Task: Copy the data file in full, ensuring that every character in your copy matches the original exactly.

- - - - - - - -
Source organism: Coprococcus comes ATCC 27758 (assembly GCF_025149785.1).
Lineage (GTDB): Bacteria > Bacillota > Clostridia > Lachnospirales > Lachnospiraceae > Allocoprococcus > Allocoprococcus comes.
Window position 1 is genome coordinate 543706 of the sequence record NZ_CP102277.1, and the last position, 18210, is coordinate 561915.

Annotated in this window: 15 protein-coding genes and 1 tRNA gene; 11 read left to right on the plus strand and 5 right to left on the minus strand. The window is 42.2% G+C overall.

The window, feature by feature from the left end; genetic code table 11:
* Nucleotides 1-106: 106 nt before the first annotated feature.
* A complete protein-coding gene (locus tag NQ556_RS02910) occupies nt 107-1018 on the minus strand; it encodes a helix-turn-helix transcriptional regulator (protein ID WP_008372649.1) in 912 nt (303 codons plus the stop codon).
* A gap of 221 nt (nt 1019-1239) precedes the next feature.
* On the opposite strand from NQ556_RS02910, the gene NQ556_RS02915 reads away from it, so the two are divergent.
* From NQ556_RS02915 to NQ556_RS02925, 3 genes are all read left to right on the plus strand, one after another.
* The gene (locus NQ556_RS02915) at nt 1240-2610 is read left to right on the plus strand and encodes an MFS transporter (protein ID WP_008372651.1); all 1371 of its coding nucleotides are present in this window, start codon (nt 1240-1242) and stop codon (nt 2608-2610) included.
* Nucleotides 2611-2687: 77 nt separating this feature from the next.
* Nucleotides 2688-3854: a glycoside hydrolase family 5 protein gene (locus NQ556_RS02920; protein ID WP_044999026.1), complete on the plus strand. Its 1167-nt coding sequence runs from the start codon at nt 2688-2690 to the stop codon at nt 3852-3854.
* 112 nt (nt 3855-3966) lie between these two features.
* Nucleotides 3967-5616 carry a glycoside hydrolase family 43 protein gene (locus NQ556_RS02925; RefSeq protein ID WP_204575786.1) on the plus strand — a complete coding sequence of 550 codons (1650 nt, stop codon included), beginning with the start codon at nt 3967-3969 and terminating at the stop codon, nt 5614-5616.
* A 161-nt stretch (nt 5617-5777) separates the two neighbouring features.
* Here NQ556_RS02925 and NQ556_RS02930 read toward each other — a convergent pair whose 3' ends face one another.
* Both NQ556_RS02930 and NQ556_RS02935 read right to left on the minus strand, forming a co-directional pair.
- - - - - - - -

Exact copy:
Source organism: Coprococcus comes ATCC 27758 (assembly GCF_025149785.1).
Lineage (GTDB): Bacteria > Bacillota > Clostridia > Lachnospirales > Lachnospiraceae > Allocoprococcus > Allocoprococcus comes.
Window position 1 is genome coordinate 543706 of the sequence record NZ_CP102277.1, and the last position, 18210, is coordinate 561915.

Annotated in this window: 15 protein-coding genes and 1 tRNA gene; 11 read left to right on the plus strand and 5 right to left on the minus strand. The window is 42.2% G+C overall.

The window, feature by feature from the left end; genetic code table 11:
* Nucleotides 1-106: 106 nt before the first annotated feature.
* A complete protein-coding gene (locus tag NQ556_RS02910) occupies nt 107-1018 on the minus strand; it encodes a helix-turn-helix transcriptional regulator (protein ID WP_008372649.1) in 912 nt (303 codons plus the stop codon).
* A gap of 221 nt (nt 1019-1239) precedes the next feature.
* On the opposite strand from NQ556_RS02910, the gene NQ556_RS02915 reads away from it, so the two are divergent.
* From NQ556_RS02915 to NQ556_RS02925, 3 genes are all read left to right on the plus strand, one after another.
* The gene (locus NQ556_RS02915) at nt 1240-2610 is read left to right on the plus strand and encodes an MFS transporter (protein ID WP_008372651.1); all 1371 of its coding nucleotides are present in this window, start codon (nt 1240-1242) and stop codon (nt 2608-2610) included.
* Nucleotides 2611-2687: 77 nt separating this feature from the next.
* Nucleotides 2688-3854: a glycoside hydrolase family 5 protein gene (locus NQ556_RS02920; protein ID WP_044999026.1), complete on the plus strand. Its 1167-nt coding sequence runs from the start codon at nt 2688-2690 to the stop codon at nt 3852-3854.
* 112 nt (nt 3855-3966) lie between these two features.
* Nucleotides 3967-5616 carry a glycoside hydrolase family 43 protein gene (locus NQ556_RS02925; RefSeq protein ID WP_204575786.1) on the plus strand — a complete coding sequence of 550 codons (1650 nt, stop codon included), beginning with the start codon at nt 3967-3969 and terminating at the stop codon, nt 5614-5616.
* A 161-nt stretch (nt 5617-5777) separates the two neighbouring features.
* Here NQ556_RS02925 and NQ556_RS02930 read toward each other — a convergent pair whose 3' ends face one another.
* Both NQ556_RS02930 and NQ556_RS02935 read right to left on the minus strand, forming a co-directional pair.